for libraries in schools, a specific amount has been set aside.
State Information Technology
Rod Wagner reported the Library
Commission is close to having a request for proposal for Nebraska Online
Tier II, a fee-based service beyond what is currently in Nebraska
This service will contain the type of records you now go to the county
seat and pay a fee for a record. Information such as motor vehicle records,
state court records, and UCC filings are possibilities for this
Rod also stated that of the $700,000
grant from the Small Business Administration to the Department of Economic
Development, the Library Commission has $130,000 to employ two positions
and for other expenses. One is a librarian position to work with electronic
information sources to find information and repackage it for the electronic
newspaper, as well as other aspects of Nebraska Online. The other
is a technician position to staff the help desk for Nebraska Online.
We hope both these positions will eventually be permanent. They are part
of the Library Commission's next budget request to the state.
The Community-Wide Education and
Information Service (CWEIS) project is administered from the NETV offices.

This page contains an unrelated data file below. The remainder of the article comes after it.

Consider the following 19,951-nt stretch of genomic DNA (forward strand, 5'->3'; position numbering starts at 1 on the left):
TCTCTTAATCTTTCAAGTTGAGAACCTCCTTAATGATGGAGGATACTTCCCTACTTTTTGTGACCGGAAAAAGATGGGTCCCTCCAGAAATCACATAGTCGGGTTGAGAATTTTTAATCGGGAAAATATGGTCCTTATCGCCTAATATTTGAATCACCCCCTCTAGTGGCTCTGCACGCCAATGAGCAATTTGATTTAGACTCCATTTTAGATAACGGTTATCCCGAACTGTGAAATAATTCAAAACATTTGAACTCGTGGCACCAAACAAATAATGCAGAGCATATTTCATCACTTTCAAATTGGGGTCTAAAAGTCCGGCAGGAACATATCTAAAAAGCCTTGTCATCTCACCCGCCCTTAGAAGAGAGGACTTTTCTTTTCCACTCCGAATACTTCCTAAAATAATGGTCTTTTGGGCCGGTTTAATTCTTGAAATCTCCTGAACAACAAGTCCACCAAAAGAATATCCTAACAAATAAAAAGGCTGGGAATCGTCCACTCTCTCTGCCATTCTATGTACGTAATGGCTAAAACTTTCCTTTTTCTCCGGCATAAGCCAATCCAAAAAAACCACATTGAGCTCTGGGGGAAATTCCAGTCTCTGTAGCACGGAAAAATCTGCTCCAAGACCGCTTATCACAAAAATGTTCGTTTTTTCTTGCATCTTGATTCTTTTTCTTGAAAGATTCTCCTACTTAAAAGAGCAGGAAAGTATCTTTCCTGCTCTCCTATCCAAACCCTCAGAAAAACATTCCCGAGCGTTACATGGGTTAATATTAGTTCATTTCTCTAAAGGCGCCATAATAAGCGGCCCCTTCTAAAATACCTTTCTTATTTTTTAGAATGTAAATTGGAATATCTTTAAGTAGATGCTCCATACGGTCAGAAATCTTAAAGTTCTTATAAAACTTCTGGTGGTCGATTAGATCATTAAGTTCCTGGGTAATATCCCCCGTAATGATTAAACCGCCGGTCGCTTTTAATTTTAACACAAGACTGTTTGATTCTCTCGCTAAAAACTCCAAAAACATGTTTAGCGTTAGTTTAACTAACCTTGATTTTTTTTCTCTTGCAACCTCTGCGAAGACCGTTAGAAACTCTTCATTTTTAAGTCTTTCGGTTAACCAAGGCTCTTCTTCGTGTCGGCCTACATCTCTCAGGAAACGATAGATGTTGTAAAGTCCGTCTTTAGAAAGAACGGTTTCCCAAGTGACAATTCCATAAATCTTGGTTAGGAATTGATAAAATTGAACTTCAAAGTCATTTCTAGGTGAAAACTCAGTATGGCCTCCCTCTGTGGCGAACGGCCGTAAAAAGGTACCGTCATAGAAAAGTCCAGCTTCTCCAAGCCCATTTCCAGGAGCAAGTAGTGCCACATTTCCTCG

The Library Commission and several other agencies are partners in it. The
cities of Chadron, Cambridge, and Lincoln are also involved. Part of the
purpose is to pull together different online service information: Nebraska
Online and UNL information, for example. This statewide project is
still under development and is in the process of hiring a coordinator.
A companion project is to create an Omaha Freenet. Twelve grants were awarded
nationally and Nebraska received two.
Rod Wagner reported on the NTIA
(National Telecommunications and Information Administration) grant
It appears at least one grant application has a good chance of being funded.
As a statewide planning grant, it will pull together people and organizations.
It is expected the planning grant would lead to an implementation
The National Science Foundations
electronic library grant is also likely to be funded. The Library Commission
will be involved as well as other agencies and organizations in the
News Group: the Library Commission
has agreed to operate the machine. It has not been delivered yet. We are
not under a tight time table to get it. Not deliver it until is operational.